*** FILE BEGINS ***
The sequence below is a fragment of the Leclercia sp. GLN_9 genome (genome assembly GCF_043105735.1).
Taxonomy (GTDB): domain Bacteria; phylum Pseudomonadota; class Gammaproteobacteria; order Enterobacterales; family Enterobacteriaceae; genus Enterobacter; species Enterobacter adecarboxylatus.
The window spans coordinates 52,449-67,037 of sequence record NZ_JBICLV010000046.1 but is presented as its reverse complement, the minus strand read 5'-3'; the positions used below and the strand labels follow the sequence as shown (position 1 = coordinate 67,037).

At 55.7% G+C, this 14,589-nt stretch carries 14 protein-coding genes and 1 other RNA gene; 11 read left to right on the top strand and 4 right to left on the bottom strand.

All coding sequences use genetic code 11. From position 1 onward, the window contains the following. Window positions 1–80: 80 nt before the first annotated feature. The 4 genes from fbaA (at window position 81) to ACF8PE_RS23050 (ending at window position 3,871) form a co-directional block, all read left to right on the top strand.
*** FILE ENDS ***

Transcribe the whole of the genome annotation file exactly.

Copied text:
The sequence below is a fragment of the Leclercia sp. GLN_9 genome (genome assembly GCF_043105735.1).
Taxonomy (GTDB): domain Bacteria; phylum Pseudomonadota; class Gammaproteobacteria; order Enterobacterales; family Enterobacteriaceae; genus Enterobacter; species Enterobacter adecarboxylatus.
The window spans coordinates 52,449-67,037 of sequence record NZ_JBICLV010000046.1 but is presented as its reverse complement, the minus strand read 5'-3'; the positions used below and the strand labels follow the sequence as shown (position 1 = coordinate 67,037).

At 55.7% G+C, this 14,589-nt stretch carries 14 protein-coding genes and 1 other RNA gene; 11 read left to right on the top strand and 4 right to left on the bottom strand.

All coding sequences use genetic code 11. From position 1 onward, the window contains the following. Window positions 1–80: 80 nt before the first annotated feature. The 4 genes from fbaA (at window position 81) to ACF8PE_RS23050 (ending at window position 3,871) form a co-directional block, all read left to right on the top strand.